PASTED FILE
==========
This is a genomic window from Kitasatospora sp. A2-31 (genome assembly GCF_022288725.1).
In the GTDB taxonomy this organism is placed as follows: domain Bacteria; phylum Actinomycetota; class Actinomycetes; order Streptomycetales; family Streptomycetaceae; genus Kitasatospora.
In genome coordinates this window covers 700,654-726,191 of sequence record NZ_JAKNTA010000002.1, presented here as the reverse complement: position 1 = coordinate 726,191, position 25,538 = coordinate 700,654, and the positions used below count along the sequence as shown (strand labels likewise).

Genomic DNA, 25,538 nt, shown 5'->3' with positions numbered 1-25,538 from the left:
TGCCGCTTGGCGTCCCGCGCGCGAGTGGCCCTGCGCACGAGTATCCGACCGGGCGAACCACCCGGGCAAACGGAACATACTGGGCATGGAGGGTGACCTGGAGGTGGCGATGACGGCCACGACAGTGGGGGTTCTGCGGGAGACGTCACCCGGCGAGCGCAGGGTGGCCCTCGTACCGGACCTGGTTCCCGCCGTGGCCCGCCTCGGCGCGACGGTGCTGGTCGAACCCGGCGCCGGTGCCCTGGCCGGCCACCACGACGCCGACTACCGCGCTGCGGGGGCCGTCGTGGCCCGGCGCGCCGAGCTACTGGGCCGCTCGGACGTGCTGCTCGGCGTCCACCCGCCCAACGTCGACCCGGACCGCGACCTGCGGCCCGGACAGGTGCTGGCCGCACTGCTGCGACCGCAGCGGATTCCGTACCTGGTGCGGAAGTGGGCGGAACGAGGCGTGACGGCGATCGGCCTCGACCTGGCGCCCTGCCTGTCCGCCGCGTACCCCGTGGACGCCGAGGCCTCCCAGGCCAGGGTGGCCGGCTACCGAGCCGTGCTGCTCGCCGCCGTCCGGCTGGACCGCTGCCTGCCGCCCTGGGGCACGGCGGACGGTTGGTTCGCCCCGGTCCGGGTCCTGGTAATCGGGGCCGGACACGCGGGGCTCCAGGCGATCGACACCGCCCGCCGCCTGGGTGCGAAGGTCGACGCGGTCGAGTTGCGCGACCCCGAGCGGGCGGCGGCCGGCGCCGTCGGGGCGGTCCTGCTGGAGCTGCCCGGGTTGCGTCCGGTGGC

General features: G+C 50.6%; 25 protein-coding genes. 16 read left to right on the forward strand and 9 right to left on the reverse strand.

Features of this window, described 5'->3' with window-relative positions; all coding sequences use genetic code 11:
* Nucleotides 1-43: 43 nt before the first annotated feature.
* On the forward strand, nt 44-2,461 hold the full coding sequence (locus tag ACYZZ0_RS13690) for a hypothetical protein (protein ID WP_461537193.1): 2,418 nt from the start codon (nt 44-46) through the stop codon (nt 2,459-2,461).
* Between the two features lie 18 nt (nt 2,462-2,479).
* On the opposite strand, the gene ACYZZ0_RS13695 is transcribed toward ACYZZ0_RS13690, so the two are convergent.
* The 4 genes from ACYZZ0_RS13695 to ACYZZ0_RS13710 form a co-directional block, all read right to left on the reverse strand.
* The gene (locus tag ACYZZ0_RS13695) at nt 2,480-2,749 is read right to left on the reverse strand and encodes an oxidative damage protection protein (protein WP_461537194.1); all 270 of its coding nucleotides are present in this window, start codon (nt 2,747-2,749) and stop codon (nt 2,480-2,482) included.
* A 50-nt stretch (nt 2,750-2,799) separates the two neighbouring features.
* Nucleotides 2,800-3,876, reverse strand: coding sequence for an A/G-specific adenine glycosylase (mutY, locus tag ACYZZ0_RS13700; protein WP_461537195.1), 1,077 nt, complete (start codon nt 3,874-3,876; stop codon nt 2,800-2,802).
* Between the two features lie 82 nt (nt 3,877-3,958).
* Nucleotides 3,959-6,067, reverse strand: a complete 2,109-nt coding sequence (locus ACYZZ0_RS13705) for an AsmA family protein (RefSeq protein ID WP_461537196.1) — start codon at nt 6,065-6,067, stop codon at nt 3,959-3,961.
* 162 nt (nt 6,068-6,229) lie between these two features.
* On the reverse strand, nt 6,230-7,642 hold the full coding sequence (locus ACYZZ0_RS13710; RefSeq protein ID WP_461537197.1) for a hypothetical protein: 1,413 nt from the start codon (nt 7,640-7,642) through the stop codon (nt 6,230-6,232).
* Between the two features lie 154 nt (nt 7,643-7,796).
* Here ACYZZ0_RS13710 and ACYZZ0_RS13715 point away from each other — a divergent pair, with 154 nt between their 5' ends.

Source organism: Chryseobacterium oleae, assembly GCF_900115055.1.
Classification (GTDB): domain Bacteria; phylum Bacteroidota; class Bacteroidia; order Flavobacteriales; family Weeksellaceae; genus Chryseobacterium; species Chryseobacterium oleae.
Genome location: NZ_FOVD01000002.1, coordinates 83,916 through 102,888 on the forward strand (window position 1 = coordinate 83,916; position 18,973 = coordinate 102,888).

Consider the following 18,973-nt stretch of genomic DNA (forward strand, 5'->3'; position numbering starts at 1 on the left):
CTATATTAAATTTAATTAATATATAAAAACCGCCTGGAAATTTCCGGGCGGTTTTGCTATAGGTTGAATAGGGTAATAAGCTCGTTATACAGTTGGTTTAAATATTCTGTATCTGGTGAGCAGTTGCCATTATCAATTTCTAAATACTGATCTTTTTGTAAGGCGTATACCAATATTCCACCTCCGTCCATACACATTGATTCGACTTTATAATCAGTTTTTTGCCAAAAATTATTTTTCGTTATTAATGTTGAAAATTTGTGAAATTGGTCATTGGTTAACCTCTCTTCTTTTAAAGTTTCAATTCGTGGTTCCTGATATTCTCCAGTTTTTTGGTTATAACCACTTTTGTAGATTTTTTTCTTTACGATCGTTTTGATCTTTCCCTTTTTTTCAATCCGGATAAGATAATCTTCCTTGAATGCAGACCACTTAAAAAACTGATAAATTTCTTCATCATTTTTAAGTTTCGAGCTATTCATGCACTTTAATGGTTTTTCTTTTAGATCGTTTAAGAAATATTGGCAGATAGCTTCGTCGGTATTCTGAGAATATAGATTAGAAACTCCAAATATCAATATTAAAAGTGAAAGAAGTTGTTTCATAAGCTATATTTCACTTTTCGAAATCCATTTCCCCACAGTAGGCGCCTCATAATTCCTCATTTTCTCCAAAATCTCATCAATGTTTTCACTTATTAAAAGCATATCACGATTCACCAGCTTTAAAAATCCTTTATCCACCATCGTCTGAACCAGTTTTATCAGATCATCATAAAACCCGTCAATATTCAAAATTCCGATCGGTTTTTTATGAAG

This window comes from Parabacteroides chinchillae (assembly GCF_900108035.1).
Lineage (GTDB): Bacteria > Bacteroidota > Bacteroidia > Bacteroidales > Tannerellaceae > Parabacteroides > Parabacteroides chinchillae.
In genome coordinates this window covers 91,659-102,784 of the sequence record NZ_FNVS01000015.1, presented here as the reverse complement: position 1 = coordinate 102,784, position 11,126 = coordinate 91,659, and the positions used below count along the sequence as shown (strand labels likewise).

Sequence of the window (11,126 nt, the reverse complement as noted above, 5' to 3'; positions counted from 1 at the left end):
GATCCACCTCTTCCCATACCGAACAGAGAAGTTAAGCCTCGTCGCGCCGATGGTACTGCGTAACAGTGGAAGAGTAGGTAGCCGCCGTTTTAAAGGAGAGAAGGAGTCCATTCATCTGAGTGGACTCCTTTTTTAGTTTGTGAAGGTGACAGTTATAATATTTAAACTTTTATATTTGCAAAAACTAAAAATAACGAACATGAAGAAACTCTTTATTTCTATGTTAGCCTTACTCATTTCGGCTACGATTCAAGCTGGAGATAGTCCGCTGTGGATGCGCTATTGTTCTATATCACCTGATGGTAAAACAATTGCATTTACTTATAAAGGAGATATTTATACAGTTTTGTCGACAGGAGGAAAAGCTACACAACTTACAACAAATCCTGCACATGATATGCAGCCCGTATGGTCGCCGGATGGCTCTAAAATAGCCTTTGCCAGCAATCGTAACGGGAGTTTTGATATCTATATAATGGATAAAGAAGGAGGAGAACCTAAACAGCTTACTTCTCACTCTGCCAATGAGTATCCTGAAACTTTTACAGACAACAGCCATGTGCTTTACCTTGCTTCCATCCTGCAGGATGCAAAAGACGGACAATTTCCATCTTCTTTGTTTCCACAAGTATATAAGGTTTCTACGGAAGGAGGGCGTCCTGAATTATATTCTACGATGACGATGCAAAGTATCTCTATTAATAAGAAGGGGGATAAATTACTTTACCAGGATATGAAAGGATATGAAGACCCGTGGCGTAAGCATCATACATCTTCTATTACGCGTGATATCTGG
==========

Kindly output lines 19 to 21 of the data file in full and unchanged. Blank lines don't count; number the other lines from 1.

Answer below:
* On the reverse strand, nt 6,230-7,642 hold the full coding sequence (locus ACYZZ0_RS13710; RefSeq protein ID WP_461537197.1) for a hypothetical protein: 1,413 nt from the start codon (nt 7,640-7,642) through the stop codon (nt 6,230-6,232).
* Between the two features lie 154 nt (nt 7,643-7,796).
* Here ACYZZ0_RS13710 and ACYZZ0_RS13715 point away from each other — a divergent pair, with 154 nt between their 5' ends.